Once, when Supreme Court Justice Ruth Bader Ginsburg was a young, studious college kid taking a chemistry class at Cornell University, her professor said he’d give her a practice exam before the real test.

When Ginsburg went to class the next day, she discovered that the professor had actually just slipped her an advance copy of the real test. “And I knew exactly what he wanted in return,” she recalled in an interview Sunday with NPR’s Nina Totenberg at the Sundance Film Festival in Park City, Utah. “And that’s just one of many examples.”

Ginsburg recounted the story in a roughly 90-minute discussion with Totenberg that touched on the 84-year-old justice’s experiences with sexual misconduct and her reaction to the #MeToo movement, as well as her career as a women’s rights advocate and her future on the high court. She was in Utah for the premiere of “RBG,” a new documentary about her life that was co-produced by CNN.

Ginsburg didn’t let the incident with the professor go: “I went to his office and I said, ‘How dare you? How dare you do this?’ And that was the end of that.”

As a protest, she added, she deliberately made two mistakes on the exam.

And that was just the beginning of her career fighting for women’s rights.

Ginsburg‘s work

  • She co-founded the Women’s Rights Law Reporter, a pioneering law journal out of Rutgers School of Law, where she taught.
  • Ginsburg also co-founded the American Civil Liberties Union’s Women’s Rights Project.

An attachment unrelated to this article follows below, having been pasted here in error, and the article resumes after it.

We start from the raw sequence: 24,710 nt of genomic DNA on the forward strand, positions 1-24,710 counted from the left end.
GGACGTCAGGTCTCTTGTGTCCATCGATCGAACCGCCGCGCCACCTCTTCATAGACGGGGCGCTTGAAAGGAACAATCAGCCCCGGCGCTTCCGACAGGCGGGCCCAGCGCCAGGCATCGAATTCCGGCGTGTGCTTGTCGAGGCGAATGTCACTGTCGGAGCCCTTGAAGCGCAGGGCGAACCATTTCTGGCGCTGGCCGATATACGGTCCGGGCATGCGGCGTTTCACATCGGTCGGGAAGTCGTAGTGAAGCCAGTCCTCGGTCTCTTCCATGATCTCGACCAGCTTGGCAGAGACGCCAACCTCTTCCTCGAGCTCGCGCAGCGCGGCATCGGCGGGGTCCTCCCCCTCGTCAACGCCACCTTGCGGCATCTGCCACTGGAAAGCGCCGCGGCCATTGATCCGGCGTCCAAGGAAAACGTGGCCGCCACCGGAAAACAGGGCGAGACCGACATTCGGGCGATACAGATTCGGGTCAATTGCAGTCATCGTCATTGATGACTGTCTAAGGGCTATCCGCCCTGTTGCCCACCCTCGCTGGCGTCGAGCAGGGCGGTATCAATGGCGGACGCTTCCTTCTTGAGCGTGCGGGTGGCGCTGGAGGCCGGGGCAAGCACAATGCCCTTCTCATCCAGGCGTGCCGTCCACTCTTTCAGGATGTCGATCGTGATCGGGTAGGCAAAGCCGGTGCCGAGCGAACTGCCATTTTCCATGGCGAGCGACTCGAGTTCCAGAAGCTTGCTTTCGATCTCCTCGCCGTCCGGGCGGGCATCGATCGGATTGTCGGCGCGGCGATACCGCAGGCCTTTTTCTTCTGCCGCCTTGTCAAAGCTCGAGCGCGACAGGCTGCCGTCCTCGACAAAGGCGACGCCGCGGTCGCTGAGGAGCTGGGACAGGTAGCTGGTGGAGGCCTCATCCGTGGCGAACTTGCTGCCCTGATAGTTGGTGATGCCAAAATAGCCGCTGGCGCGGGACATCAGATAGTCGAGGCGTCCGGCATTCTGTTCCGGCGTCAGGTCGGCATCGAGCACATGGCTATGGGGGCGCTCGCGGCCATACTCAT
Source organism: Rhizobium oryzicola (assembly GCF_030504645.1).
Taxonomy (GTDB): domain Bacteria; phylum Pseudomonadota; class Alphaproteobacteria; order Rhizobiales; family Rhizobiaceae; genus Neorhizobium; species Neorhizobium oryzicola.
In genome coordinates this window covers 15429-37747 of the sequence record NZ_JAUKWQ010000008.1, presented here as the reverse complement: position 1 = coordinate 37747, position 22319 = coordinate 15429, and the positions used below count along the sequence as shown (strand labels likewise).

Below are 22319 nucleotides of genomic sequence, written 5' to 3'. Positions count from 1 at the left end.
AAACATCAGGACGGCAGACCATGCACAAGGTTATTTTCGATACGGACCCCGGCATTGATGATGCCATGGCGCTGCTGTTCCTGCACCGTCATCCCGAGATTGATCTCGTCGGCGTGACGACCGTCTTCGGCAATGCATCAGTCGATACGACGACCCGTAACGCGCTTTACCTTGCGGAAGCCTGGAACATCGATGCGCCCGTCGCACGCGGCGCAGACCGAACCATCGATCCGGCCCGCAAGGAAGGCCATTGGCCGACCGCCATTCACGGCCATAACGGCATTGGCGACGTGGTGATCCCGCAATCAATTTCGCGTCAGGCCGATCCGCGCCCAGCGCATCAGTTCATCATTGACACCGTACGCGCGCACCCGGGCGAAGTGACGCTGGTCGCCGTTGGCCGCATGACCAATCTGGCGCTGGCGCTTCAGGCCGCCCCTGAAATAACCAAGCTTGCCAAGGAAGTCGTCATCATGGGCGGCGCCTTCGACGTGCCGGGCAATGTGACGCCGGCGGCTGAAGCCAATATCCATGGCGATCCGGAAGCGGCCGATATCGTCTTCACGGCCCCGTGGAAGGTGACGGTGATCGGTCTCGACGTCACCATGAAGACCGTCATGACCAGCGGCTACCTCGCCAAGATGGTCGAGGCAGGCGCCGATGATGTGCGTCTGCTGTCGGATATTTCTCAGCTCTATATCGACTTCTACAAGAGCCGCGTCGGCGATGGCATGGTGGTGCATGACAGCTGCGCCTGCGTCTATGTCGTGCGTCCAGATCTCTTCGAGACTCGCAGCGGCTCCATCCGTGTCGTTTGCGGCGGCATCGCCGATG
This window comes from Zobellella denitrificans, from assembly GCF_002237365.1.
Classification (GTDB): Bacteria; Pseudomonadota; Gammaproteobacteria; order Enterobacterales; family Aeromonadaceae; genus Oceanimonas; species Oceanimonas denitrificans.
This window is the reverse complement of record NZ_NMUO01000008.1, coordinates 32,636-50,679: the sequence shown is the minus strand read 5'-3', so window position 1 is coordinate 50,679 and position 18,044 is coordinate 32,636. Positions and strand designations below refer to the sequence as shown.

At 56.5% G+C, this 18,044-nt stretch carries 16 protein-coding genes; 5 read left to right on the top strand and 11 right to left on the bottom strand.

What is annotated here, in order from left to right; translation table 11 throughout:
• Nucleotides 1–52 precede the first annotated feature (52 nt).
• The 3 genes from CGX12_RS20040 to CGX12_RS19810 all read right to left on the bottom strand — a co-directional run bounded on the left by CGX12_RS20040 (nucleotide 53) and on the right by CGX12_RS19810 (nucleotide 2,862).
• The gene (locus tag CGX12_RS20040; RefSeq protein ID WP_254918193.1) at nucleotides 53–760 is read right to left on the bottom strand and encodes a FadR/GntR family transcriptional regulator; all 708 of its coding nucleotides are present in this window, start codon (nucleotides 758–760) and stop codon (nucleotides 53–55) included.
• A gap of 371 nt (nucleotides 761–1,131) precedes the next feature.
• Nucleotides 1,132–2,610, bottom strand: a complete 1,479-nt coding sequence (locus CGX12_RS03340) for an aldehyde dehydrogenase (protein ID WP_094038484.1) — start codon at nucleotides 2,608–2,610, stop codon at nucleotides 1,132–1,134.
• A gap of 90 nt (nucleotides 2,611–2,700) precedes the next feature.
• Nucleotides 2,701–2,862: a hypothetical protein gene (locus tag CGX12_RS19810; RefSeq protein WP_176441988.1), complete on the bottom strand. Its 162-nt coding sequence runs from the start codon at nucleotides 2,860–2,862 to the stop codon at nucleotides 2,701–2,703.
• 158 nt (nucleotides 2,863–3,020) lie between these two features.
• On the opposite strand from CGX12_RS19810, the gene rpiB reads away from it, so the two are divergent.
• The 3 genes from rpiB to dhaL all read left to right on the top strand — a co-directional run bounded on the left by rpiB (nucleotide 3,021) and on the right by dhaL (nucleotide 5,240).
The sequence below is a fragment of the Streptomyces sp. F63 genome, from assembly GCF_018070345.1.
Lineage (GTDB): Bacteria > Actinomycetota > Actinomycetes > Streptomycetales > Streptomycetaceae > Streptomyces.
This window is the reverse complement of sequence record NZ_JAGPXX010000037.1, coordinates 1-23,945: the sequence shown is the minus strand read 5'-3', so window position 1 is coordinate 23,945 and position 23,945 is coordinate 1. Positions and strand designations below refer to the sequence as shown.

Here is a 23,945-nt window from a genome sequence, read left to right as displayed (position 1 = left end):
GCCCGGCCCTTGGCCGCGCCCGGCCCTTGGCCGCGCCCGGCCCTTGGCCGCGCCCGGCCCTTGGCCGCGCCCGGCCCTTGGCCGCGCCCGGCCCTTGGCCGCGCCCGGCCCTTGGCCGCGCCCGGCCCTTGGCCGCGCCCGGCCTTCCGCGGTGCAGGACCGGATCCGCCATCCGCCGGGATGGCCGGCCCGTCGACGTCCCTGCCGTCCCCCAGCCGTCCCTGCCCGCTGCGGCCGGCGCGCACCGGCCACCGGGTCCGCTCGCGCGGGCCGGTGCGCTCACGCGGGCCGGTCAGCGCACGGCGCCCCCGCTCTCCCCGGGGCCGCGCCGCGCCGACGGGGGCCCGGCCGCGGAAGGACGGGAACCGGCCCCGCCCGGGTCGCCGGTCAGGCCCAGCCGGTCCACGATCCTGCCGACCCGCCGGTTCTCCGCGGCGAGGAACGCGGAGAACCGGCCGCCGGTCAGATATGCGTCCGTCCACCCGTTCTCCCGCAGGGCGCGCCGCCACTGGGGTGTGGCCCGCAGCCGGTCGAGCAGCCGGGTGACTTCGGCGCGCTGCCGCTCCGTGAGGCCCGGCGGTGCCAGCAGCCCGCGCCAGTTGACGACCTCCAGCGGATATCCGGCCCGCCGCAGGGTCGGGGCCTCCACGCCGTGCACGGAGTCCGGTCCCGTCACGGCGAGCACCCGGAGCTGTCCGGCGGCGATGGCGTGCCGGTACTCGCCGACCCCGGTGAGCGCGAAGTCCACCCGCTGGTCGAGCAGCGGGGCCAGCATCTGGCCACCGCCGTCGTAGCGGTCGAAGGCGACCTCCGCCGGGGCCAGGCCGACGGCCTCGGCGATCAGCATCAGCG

• In the mid-1970s, she argued a half-dozen gender discrimination cases before the high court, winning all but one.
  • She became a Supreme Court justice in 1993.

Ginsburg’s thoughts on #MeToo

When Totenberg asked Ginsburg for her thoughts on the #MeToo movement, the justice didn’t miss a beat.

“I think it’s about time,” she said. “For so long women were silent, thinking there was nothing you could do about it. But now the law is on the side of women or men who encounter harassment, and that’s a good thing.”

As more and more women have publicly accused high-profile men of harassment and assault, some have expressed concern about a potential backlash that could undermine the movement. Ginsburg said she’s not afraid.

“Let’s see where it goes. So far, it’s been great,” she said. “When I see women appearing every place in numbers I’m less worried about backlash than I might have been 20 years ago.”

She stayed silent for 21 years after Harvey Weinstein assaulted her. Today, Rowena Chiu is advocating for the first federal #MeToo legislation.

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